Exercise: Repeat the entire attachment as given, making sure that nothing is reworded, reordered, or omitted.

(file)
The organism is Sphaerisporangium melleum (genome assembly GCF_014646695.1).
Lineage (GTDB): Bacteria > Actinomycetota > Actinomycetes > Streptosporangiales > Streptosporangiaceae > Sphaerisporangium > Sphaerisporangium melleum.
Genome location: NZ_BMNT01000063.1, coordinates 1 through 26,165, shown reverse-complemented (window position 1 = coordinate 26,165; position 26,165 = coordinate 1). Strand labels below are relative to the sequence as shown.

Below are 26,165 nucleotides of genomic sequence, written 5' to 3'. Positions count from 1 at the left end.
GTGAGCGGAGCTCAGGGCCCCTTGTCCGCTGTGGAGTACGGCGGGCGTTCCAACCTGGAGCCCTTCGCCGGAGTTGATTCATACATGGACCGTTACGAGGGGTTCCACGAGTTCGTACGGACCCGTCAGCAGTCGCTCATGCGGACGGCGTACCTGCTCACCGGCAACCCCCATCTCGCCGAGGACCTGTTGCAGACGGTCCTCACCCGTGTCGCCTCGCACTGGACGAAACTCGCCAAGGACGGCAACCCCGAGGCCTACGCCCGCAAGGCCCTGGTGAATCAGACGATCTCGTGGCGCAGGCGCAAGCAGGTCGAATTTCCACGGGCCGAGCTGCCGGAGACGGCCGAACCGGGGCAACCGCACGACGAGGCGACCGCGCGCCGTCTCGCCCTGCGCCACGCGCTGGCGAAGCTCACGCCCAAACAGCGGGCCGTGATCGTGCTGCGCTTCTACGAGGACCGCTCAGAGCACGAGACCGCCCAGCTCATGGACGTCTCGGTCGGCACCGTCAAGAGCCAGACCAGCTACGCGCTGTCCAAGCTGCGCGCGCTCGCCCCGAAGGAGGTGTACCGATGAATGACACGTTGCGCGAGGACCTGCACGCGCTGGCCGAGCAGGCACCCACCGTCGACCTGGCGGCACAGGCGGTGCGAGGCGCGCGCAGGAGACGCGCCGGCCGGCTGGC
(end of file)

The organism is Sphaerisporangium melleum (genome assembly GCF_014646695.1).
Lineage (GTDB): Bacteria > Actinomycetota > Actinomycetes > Streptosporangiales > Streptosporangiaceae > Sphaerisporangium > Sphaerisporangium melleum.
Genome location: NZ_BMNT01000063.1, coordinates 1 through 26,165, shown reverse-complemented (window position 1 = coordinate 26,165; position 26,165 = coordinate 1). Strand labels below are relative to the sequence as shown.

Below are 26,165 nucleotides of genomic sequence, written 5' to 3'. Positions count from 1 at the left end.
GTGAGCGGAGCTCAGGGCCCCTTGTCCGCTGTGGAGTACGGCGGGCGTTCCAACCTGGAGCCCTTCGCCGGAGTTGATTCATACATGGACCGTTACGAGGGGTTCCACGAGTTCGTACGGACCCGTCAGCAGTCGCTCATGCGGACGGCGTACCTGCTCACCGGCAACCCCCATCTCGCCGAGGACCTGTTGCAGACGGTCCTCACCCGTGTCGCCTCGCACTGGACGAAACTCGCCAAGGACGGCAACCCCGAGGCCTACGCCCGCAAGGCCCTGGTGAATCAGACGATCTCGTGGCGCAGGCGCAAGCAGGTCGAATTTCCACGGGCCGAGCTGCCGGAGACGGCCGAACCGGGGCAACCGCACGACGAGGCGACCGCGCGCCGTCTCGCCCTGCGCCACGCGCTGGCGAAGCTCACGCCCAAACAGCGGGCCGTGATCGTGCTGCGCTTCTACGAGGACCGCTCAGAGCACGAGACCGCCCAGCTCATGGACGTCTCGGTCGGCACCGTCAAGAGCCAGACCAGCTACGCGCTGTCCAAGCTGCGCGCGCTCGCCCCGAAGGAGGTGTACCGATGAATGACACGTTGCGCGAGGACCTGCACGCGCTGGCCGAGCAGGCACCCACCGTCGACCTGGCGGCACAGGCGGTGCGAGGCGCGCGCAGGAGACGCGCCGGCCGGCTGGC